Saâda Bonaire - 1992 2xLP
Saâda Bonaire - 1992 2xLP
Captured Tracks (CT-346), 2022, USA
Captured Tracks' 13-track Saâda Bonaire collection was one of the landmark releases of the last decade. Released in 2013, the compilation staked the claim for the group as one of the most surprising and unconventional of the 1980s, blazing a trail from post-punk through what would later be called worldbeat and doing so with off-kilter arrangements, Middle Eastern instruments, disco beats and husky dual female vocals. Building upon their only released 12", the compilation was remarkably solid throughout its 60+ minutes.
Almost a decade later, we are now gifted with what was once thought completely lost, the follow-up recordings that Saâda Bonaire made in the early 1990s when the idea of an album was dangled and then taken away. 1992 showcases the changes in the group, including the departure of vocalist Claudia Hossfeld and in her place Angela Ebert (vocalist Stephanie Lange is heard on both sets). Lots still remains: the galloping congas and percussion, the slinky basslines, the dusky vocals. But the musical palette has shifted slightly towards house beats, trip-hop rhythms or even moments of Quiet Storm slickness, all wrapped in the signature Saâda Bonaire brilliance. The ample liner notes detail the recording process and the process of recovering this material that was assumed lost, only to now be found and offered up as another very welcome helping of a unique and groundbreaking group.
"Until recently, it was thought that we had heard all there was to hear from Saâda Bonaire. The German studio project’s 1980s recordings had been compiled on the now cult-classic double LP Saâda Bonaire, released by Captured Tracks in 2013. Though the group had continued working until 1994, founder Ralph “von” Richthoven had firmly stated that all of their post-1986 work was lost: “I threw away most of my work; I didn’t see any reason to hold onto it anymore.” A visit to a relative’s house, however, turned up a pleasant surprise: Richthoven stumbled across a battered cassette tape labeled Saâda Bonaire ‘91. Released now for the first time ever, 1992 compiles the band’s long-lost early nineties material. Produced between Bremen and New York City, the 12 songs presented here capture the group's attempts at steering their trademark fusion sound (reggae, afro-funk, Eastern music, and sultry German female vocals) into uncharted nu jazz, trip-hop, and house territories.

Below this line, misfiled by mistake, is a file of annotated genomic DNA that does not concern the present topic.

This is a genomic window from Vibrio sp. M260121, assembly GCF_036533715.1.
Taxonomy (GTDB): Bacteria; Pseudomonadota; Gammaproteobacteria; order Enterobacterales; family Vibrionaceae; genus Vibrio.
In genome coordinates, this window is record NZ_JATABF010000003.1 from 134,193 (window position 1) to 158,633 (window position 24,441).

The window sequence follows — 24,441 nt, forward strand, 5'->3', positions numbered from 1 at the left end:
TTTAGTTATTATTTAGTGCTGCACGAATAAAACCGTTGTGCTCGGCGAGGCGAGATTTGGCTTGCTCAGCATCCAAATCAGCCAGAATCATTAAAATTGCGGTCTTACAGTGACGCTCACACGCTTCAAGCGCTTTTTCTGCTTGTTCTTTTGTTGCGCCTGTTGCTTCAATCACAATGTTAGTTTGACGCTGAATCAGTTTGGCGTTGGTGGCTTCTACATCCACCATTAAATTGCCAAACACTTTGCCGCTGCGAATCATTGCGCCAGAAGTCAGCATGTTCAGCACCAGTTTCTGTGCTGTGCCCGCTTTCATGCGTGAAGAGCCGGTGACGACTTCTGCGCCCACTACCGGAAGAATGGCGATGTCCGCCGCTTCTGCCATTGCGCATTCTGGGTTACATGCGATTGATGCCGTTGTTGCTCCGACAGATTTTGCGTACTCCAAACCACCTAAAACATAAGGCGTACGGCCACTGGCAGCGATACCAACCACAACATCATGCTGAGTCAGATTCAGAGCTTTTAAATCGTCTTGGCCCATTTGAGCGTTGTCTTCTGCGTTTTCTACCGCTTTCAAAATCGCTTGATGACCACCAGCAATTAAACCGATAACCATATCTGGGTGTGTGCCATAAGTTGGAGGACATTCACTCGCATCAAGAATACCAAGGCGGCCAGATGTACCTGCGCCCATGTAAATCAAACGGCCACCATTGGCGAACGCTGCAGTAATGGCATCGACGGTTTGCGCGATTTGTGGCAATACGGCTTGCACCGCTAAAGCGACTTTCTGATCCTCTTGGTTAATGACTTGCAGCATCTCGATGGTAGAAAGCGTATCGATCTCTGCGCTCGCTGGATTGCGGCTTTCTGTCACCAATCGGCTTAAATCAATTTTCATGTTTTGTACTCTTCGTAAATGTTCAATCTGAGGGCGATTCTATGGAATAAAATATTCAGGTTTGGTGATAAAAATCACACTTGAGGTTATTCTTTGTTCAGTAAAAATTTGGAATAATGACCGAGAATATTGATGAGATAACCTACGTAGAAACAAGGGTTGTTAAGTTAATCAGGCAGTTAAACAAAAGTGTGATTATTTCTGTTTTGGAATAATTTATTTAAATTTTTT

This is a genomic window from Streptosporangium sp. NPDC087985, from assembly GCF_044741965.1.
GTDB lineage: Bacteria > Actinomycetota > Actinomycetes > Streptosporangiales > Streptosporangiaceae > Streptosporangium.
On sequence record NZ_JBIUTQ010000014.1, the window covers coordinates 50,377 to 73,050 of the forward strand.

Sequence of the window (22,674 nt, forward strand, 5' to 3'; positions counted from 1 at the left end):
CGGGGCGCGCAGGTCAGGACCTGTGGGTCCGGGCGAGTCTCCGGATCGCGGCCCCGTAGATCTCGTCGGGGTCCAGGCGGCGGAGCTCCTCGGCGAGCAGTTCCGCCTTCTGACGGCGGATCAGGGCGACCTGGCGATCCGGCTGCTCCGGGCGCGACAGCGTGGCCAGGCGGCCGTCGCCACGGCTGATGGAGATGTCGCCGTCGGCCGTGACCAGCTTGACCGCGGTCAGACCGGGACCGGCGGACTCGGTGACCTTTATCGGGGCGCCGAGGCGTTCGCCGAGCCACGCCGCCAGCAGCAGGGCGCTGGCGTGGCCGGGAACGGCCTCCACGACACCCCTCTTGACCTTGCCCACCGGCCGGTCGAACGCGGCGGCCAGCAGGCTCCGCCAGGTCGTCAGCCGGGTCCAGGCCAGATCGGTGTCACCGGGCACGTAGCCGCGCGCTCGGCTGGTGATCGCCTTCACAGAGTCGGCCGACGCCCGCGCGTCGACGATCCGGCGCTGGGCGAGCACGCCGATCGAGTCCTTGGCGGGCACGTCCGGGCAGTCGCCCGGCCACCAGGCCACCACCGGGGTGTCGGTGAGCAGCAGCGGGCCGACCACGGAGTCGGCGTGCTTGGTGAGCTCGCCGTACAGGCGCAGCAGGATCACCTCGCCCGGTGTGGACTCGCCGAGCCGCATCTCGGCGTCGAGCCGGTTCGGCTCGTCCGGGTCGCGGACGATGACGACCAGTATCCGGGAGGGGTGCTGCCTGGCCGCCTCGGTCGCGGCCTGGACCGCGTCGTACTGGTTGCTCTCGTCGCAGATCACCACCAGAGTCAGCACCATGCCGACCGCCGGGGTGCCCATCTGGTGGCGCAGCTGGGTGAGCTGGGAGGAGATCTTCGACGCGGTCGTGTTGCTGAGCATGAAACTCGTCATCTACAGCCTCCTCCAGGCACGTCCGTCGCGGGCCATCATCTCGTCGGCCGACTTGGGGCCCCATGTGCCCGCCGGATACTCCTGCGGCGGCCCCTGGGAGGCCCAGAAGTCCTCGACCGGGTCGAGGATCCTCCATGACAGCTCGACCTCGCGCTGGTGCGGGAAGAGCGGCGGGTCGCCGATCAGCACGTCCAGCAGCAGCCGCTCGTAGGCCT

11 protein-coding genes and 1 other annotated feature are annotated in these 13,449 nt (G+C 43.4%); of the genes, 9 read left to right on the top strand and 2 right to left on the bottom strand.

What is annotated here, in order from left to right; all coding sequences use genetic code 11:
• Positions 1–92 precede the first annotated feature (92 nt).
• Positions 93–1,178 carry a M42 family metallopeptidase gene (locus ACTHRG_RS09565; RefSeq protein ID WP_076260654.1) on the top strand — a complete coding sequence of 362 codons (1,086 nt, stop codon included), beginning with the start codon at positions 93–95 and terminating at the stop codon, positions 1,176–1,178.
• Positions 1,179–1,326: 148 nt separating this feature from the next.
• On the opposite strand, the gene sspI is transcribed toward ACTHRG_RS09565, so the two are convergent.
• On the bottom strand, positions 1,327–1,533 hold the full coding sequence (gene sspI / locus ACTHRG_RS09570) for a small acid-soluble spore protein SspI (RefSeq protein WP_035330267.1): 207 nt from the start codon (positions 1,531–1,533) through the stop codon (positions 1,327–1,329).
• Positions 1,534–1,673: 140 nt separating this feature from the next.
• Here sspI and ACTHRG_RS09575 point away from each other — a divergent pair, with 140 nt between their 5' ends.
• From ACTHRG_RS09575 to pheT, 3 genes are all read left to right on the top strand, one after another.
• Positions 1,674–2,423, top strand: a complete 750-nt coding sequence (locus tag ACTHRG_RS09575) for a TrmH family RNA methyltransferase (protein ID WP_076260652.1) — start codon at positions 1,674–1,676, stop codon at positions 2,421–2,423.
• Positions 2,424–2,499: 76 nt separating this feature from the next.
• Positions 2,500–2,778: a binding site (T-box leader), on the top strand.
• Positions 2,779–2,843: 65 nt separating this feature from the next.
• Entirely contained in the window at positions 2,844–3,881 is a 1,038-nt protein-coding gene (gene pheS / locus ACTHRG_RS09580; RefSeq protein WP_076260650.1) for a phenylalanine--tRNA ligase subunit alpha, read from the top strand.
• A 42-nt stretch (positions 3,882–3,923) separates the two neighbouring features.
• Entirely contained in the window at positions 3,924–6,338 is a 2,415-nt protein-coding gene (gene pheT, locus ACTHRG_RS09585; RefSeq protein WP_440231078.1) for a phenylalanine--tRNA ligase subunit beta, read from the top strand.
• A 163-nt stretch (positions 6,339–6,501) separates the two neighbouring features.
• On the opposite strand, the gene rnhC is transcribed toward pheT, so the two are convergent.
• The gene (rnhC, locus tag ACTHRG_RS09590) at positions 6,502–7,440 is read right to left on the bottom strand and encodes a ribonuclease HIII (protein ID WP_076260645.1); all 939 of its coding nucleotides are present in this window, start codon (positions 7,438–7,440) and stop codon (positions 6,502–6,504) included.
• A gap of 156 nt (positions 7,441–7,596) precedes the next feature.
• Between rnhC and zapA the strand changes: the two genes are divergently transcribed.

" It’s no surprise, given both the time lapse and the fluid nature of the project, that these recordings differ sonically from the 1980s material. 1992 finds Saâda Bonaire folding new influences from the time (house, hip-hop, rap) into their eclectic sonic universe. Ebert’s soulful voice –the result of a church choir background and an early love of American soul and jazz music– offset Lange’s laid-back, more German-sounding vocals. “Some magic came out in the air when we were there, singing together,” Lange recalls.
"Unfortunately, it seems this more empathic way of being was at odds with 1990s record label standards: the demo recordings were considered too bizarre and as a result were never published. As the band members moved on to other projects, the cassettes were stowed away, laying dormant for nearly two decades until Richthoven’s basement discovery. Though the tape he found was degraded past listenability, it sparked his memory enough to prompt him to phone up Ebert in Berlin. After a major cellar excavation, she found the tapes, perfectly preserved in a suitcase that hadn’t been opened since 1999. As with all things Saâda Bonaire, the discovery of these new recordings feels like a sort of magical impossibility. It’s been nearly ten years since the release of the last compilation, and thirty since the recordings were originally captured. That they still manage to sound fresh and avant garde is a testament to Saâda Bonaire's flair for creating pop music for past, present, and future outsiders." – Captured Tracks